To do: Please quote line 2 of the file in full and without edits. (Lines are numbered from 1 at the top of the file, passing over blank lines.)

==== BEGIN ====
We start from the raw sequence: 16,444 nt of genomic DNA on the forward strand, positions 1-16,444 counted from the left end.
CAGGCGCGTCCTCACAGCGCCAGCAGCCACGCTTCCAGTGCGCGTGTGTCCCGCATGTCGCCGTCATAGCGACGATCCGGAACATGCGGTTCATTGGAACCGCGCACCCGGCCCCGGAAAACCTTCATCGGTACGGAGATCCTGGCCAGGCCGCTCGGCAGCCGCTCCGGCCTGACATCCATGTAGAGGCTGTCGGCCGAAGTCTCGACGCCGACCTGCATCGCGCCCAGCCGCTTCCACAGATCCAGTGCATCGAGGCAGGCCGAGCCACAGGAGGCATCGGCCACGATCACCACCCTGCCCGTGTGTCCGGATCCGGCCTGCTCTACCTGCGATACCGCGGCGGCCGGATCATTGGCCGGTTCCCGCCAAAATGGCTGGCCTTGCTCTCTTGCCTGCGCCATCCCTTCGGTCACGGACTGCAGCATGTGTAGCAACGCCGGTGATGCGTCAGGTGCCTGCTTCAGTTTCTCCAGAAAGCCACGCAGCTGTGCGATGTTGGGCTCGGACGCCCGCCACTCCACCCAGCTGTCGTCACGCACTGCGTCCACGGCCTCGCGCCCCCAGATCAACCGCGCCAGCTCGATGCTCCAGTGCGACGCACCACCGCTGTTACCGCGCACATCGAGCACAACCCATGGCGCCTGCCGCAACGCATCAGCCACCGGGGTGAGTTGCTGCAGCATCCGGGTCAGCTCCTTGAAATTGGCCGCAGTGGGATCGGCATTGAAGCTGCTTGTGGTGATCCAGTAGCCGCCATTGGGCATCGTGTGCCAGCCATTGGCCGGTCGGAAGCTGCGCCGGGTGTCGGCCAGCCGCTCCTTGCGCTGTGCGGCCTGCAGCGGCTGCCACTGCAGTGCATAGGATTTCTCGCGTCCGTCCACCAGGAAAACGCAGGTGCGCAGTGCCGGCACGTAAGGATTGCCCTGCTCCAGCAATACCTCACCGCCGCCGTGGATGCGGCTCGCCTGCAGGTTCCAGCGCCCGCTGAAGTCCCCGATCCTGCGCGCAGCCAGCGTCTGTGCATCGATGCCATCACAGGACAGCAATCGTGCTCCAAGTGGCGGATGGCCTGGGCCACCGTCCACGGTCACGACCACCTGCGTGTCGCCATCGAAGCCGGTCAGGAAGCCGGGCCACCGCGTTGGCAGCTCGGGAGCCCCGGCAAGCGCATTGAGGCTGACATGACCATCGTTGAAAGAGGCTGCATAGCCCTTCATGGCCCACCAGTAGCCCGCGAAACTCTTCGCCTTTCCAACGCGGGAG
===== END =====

CAGGCGCGTCCTCACAGCGCCAGCAGCCACGCTTCCAGTGCGCGTGTGTCCCGCATGTCGCCGTCATAGCGACGATCCGGAACATGCGGTTCATTGGAACCGCGCACCCGGCCCCGGAAAACCTTCATCGGTACGGAGATCCTGGCCAGGCCGCTCGGCAGCCGCTCCGGCCTGACATCCATGTAGAGGCTGTCGGCCGAAGTCTCGACGCCGACCTGCATCGCGCCCAGCCGCTTCCACAGATCCAGTGCATCGAGGCAGGCCGAGCCACAGGAGGCATCGGCCACGATCACCACCCTGCCCGTGTGTCCGGATCCGGCCTGCTCTACCTGCGATACCGCGGCGGCCGGATCATTGGCCGGTTCCCGCCAAAATGGCTGGCCTTGCTCTCTTGCCTGCGCCATCCCTTCGGTCACGGACTGCAGCATGTGTAGCAACGCCGGTGATGCGTCAGGTGCCTGCTTCAGTTTCTCCAGAAAGCCACGCAGCTGTGCGATGTTGGGCTCGGACGCCCGCCACTCCACCCAGCTGTCGTCACGCACTGCGTCCACGGCCTCGCGCCCCCAGATCAACCGCGCCAGCTCGATGCTCCAGTGCGACGCACCACCGCTGTTACCGCGCACATCGAGCACAACCCATGGCGCCTGCCGCAACGCATCAGCCACCGGGGTGAGTTGCTGCAGCATCCGGGTCAGCTCCTTGAAATTGGCCGCAGTGGGATCGGCATTGAAGCTGCTTGTGGTGATCCAGTAGCCGCCATTGGGCATCGTGTGCCAGCCATTGGCCGGTCGGAAGCTGCGCCGGGTGTCGGCCAGCCGCTCCTTGCGCTGTGCGGCCTGCAGCGGCTGCCACTGCAGTGCATAGGATTTCTCGCGTCCGTCCACCAGGAAAACGCAGGTGCGCAGTGCCGGCACGTAAGGATTGCCCTGCTCCAGCAATACCTCACCGCCGCCGTGGATGCGGCTCGCCTGCAGGTTCCAGCGCCCGCTGAAGTCCCCGATCCTGCGCGCAGCCAGCGTCTGTGCATCGATGCCATCACAGGACAGCAATCGTGCTCCAAGTGGCGGATGGCCTGGGCCACCGTCCACGGTCACGACCACCTGCGTGTCGCCATCGAAGCCGGTCAGGAAGCCGGGCCACCGCGTTGGCAGCTCGGGAGCCCCGGCAAGCGCATTGAGGCTGACATGACCATCGTTGAAAGAGGCTGCATAGCCCTTCATGGCCCACCAGTAGCCCGCGAAACTCTTCGCCTTTCCAACGCGGGAG